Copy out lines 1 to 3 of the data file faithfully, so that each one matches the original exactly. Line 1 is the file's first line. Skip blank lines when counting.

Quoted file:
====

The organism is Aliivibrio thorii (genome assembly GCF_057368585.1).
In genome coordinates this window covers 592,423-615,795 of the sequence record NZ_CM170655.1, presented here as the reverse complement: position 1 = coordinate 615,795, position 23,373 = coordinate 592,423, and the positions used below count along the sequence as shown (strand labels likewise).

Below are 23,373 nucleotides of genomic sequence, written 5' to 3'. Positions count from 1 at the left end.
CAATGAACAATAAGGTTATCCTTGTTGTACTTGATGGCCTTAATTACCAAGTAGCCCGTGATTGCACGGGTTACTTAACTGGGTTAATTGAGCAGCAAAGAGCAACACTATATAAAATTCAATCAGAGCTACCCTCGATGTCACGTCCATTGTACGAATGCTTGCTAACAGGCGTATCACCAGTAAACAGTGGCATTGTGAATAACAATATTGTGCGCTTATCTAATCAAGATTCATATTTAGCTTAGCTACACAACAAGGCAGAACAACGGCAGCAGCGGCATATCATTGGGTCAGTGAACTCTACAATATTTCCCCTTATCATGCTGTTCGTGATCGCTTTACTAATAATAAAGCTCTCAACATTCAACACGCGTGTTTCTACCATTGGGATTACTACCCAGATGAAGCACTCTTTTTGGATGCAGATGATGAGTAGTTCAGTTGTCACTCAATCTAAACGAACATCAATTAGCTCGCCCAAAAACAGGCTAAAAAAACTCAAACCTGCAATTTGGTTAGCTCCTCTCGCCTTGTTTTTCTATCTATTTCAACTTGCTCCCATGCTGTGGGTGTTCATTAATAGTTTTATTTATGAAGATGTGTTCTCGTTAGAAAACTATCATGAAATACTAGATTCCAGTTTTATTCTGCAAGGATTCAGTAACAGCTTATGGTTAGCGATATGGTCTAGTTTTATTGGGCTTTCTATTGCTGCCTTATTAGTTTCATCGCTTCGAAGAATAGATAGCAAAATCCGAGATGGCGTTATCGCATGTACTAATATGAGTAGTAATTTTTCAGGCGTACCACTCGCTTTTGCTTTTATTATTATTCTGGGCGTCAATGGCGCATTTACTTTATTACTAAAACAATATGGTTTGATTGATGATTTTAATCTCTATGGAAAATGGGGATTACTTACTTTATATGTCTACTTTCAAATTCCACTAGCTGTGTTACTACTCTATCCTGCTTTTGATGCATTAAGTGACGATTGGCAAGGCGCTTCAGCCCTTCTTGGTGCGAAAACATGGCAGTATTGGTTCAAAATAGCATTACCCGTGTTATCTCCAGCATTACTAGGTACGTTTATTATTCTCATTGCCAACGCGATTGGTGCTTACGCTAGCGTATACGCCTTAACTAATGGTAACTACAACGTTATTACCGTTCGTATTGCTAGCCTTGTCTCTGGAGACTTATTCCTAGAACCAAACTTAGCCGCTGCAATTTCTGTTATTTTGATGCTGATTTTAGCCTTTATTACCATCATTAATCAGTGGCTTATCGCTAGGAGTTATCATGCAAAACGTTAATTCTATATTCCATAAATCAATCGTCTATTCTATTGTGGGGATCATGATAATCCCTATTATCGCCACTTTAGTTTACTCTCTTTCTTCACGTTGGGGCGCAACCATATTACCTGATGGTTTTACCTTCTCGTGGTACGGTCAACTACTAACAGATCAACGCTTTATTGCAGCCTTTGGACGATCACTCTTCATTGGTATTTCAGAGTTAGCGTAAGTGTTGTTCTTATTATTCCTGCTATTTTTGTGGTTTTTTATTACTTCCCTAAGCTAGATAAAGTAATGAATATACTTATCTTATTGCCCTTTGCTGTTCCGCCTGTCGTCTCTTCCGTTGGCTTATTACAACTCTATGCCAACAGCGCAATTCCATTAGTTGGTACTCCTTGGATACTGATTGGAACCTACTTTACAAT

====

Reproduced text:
The organism is Aliivibrio thorii (genome assembly GCF_057368585.1).
In genome coordinates this window covers 592,423-615,795 of the sequence record NZ_CM170655.1, presented here as the reverse complement: position 1 = coordinate 615,795, position 23,373 = coordinate 592,423, and the positions used below count along the sequence as shown (strand labels likewise).

Below are 23,373 nucleotides of genomic sequence, written 5' to 3'. Positions count from 1 at the left end.